When I was twelve years old, all I wanted for my birthday was the Alien: Quadrilogy boxset on DVD. It intrigued me, knowing absolutely nothing of the franchise, its iconic monster, its groundbreaking heroine, its thrills, chills, or its gore. The very first image I saw was the very first audiences were introduced to 30 years before me – an unnatural, fleshy egg and that glowing light emanating through the cracks. Alien, for me, was the mark of adolescence. There was little interest in Harry Potter, Star Wars, even less so with Lord of the Rings, but horror movies were my childhood and the Xenomorph became the centre figure of that upbringing.
So, as impartial as I try to be in my approach to every new experience cinema has to offer me, Alien is a franchise I simply cannot hate. It’s impossible. I’ve tried. People tell me that Alien3 or Alien Resurrection are terrible movies but I’d watch them endlessly, finding new things I like or find interesting additions to the original premise. As a young teen, Aliens and Resurrection were bosom-buddies, a perfect double feature to sate my adrenaline needs, while Alien and Alien3 gave me a greater satisfaction creatively as I grew older and more aware of the mechanics of cinema. I even liked “the sleigh ride of friendship” from Alien Vs. Predator and as for AVP: Requiem… well, nobody likes that one anyway.
When Prometheus was announced, I was nearly finishing high school and my incredulity that such an event would occur in my lifetime was indefatigable. A new Alien movie? Ridley Scott returning in the director’s chair? Returning to its horror roots? I gushed, and I talked about Prometheus for months in the lead up (even to my teachers because that’s how excited I was) until finally the big day arrived. It came to cinemas, I sat down, I took a deep breath, and loved every minute of it. That is, until the walk home, when suddenly all my adoration turned quickly into indignation, feeling cheated that what I witnessed was a hollow film that was obnoxiously smug and deluded into thinking it was ‘smart’ cinema.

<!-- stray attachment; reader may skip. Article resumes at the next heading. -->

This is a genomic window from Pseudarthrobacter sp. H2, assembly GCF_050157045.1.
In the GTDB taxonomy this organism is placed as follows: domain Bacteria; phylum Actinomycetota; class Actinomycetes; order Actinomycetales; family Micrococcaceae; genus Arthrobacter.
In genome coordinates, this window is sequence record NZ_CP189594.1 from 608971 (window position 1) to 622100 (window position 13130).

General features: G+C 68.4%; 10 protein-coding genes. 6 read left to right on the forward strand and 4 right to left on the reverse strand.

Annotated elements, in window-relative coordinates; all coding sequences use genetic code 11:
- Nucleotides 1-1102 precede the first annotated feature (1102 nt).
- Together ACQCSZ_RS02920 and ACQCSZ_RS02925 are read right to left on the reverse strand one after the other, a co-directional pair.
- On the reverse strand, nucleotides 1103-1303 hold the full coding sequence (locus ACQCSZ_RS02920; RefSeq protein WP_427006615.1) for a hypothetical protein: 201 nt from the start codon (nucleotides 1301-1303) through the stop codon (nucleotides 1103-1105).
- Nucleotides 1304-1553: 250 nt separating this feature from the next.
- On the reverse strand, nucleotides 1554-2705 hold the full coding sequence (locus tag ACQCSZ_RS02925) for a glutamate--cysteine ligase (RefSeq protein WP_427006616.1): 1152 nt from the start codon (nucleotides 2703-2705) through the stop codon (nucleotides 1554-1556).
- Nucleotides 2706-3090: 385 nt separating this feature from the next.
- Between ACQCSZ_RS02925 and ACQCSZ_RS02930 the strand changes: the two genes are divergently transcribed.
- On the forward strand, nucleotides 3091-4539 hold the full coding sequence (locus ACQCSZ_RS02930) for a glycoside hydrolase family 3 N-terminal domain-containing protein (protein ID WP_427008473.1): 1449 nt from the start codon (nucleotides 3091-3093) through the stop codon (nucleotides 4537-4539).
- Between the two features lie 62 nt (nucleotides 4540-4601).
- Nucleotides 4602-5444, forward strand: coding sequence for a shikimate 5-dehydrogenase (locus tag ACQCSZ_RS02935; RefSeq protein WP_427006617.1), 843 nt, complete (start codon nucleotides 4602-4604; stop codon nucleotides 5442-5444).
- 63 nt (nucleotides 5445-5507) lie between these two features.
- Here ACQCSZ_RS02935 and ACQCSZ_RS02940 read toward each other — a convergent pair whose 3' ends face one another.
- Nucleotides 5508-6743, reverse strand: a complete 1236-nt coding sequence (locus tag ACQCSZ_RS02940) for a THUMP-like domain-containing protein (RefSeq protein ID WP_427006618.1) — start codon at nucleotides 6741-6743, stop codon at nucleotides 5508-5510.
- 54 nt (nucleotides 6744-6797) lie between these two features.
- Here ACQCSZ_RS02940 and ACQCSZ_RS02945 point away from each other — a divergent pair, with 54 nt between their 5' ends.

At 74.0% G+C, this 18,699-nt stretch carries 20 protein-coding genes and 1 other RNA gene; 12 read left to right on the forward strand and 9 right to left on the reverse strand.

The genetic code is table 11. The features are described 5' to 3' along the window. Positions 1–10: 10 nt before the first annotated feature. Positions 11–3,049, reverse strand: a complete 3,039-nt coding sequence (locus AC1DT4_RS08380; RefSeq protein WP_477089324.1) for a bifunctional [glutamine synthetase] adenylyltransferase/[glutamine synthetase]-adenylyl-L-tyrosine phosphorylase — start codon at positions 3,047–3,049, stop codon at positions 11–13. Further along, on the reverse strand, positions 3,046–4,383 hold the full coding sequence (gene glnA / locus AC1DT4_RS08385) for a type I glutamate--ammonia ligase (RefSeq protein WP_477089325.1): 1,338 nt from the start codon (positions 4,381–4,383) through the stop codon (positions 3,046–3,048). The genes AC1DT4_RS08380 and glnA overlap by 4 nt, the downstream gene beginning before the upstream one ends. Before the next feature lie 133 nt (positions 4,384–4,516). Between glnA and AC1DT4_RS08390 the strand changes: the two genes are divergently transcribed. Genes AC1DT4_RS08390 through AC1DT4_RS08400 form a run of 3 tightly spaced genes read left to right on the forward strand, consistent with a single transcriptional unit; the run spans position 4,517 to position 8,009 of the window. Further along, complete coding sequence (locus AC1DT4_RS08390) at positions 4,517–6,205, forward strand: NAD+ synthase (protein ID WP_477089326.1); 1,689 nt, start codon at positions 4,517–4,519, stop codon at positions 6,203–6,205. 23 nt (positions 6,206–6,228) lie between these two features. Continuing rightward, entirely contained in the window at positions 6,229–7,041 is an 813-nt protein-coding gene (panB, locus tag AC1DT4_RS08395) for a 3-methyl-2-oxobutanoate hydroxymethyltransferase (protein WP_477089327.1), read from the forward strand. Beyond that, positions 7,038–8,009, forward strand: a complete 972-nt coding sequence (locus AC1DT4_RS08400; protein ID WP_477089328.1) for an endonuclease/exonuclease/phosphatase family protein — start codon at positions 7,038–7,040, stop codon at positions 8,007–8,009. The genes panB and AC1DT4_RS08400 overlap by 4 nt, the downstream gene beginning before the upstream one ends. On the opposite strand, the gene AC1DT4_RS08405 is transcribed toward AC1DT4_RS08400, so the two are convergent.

It finally happened – the first Alien movie I ever hated.
Looking back, I still dislike Prometheus despite its finer points. My issues stem from its conflicted desire to divest all association with any of the franchise’s recognizable elements while also maintaining them to ensure fans won’t get irritated by the lack of Xeno. In interviews, Scott has lauded himself as having elevated a B movie premise into a A+ film, which indicated a clear disdain for the source material that could almost be felt every minute Prometheus explored creationism. Ironically, by self-aggrandizing itself as a sophisticated piece of cinema, the prequel somehow came across as the far more vapid and asinine film.
Alien: Covenant has had a comparably low-key marketing campaign to the cinematic event of the year that Prometheus promised to be. It’s hard not to enter the film immediately aware of the previous disappointment, hoping that the same mistakes won’t be repeated. Then Guy Pearce shows up and Michael Fassbender’s David, and the warning signs flash their lights.